sian Coast Development and investor Harbinger Capital began work on their us$ 4.2 billion Ho Tram Strip project in May, hoping to open in two years and target mainly Chinese gamblers.
The South China Morning Post cited Chairman Mike Aymong as saying he would prefer a Hong Kong share offering because of strong investor appetite there for gambling firms. Aymong was also quoted as saying the firm had prepared us$ 800 million to us$ 900 million debt offering, but planned to ride out the global financial storm before taking it to market.
"You’d have to be a fool not to be concerned about the marketplace, so we just have to pick our timing and pick our price," the newspaper cited Aymong as saying. "We’ve got enough money where we can start the pre-construction and start building, and when the market opens back up, we’ll go out and do the debt offering." Analysts point out that explosive growth in Asian gambling - fuelled by increasingly wealthy Chinese gamers -- may be decelerating.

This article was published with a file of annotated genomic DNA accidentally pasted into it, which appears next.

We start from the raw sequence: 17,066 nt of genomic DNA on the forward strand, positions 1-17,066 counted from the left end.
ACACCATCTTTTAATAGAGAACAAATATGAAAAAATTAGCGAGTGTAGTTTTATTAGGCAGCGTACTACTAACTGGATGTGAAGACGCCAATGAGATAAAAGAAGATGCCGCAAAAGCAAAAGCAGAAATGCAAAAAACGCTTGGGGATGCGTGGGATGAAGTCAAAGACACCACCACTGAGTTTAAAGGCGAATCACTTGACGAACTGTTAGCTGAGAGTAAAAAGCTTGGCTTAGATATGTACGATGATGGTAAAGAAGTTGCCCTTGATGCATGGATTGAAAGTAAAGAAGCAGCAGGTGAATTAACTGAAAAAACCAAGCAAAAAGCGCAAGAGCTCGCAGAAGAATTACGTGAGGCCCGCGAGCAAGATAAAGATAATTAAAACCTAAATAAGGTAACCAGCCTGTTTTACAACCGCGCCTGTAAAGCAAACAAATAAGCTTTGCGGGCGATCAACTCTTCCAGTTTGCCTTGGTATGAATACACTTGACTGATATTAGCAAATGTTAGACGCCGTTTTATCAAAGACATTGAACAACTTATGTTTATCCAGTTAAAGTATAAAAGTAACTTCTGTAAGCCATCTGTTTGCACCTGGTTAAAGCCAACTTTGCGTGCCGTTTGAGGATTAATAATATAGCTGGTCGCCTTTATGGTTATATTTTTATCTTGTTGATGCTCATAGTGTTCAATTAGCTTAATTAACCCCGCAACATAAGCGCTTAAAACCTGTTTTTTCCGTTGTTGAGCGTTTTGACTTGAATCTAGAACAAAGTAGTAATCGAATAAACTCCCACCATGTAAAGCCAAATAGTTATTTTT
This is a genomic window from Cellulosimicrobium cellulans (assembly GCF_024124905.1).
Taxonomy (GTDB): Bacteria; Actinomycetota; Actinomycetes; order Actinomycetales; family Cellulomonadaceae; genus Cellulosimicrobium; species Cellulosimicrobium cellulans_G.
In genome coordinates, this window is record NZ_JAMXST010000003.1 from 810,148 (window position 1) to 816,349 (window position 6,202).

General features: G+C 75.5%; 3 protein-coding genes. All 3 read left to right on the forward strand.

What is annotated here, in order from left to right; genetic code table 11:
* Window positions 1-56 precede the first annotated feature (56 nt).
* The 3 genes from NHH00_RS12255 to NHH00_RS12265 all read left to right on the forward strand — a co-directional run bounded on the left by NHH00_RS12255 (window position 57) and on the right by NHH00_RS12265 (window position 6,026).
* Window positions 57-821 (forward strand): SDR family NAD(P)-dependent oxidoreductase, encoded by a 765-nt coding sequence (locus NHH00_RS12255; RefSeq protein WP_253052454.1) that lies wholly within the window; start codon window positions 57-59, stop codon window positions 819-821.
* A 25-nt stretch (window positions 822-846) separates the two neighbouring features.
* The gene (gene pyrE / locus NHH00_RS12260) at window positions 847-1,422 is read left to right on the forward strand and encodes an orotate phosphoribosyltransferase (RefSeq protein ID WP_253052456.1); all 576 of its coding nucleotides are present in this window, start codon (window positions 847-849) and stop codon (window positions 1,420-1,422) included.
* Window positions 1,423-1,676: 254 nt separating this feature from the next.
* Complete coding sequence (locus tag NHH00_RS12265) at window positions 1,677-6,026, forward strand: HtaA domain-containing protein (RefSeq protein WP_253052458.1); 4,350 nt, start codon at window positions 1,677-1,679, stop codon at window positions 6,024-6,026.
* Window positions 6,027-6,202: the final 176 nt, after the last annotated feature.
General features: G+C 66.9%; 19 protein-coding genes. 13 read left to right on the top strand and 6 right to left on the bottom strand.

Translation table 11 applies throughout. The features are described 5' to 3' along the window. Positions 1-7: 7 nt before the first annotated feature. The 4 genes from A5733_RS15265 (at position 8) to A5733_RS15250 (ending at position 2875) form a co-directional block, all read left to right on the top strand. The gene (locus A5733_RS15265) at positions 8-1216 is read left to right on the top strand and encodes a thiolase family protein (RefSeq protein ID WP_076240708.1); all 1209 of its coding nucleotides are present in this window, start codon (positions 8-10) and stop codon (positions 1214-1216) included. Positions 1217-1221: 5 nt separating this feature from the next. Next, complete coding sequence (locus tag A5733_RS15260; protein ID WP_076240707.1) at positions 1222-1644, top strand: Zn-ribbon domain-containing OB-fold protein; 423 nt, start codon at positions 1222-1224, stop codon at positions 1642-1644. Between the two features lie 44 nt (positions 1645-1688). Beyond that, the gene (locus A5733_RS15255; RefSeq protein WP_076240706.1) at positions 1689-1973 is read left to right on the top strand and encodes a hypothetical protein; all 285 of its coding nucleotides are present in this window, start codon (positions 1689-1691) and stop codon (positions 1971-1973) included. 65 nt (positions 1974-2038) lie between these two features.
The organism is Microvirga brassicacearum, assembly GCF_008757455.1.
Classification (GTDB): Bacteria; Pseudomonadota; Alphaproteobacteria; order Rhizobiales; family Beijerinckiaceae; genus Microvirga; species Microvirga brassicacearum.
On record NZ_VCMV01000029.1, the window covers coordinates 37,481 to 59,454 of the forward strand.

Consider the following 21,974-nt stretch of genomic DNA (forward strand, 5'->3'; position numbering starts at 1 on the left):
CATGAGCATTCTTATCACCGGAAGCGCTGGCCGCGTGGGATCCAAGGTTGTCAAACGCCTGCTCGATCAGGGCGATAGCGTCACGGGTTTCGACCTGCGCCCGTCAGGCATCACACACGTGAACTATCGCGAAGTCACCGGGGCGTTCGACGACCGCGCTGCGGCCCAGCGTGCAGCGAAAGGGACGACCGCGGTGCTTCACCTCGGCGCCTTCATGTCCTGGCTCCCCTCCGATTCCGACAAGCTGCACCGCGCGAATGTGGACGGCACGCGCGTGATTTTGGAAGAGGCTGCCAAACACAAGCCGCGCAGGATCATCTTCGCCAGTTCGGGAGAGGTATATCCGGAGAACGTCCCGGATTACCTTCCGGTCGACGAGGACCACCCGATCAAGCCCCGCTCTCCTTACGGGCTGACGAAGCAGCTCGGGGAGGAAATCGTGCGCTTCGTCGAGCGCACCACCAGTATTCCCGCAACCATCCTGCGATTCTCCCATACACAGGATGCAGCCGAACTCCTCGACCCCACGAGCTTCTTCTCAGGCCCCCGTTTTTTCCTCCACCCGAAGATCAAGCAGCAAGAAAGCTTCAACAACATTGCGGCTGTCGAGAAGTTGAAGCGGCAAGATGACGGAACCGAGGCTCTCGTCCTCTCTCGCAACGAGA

Citigroup estimated this week that year-on-year gambling revenue in Macau, the region’s gambling capital, fell 3 % in September, the first fall since January 2006. The bank cited restrictions on visas granted to residents of the southern Chinese province of Guangdong, a major source of gamers for the former Portugese enclave, the only city in China that permits gambling.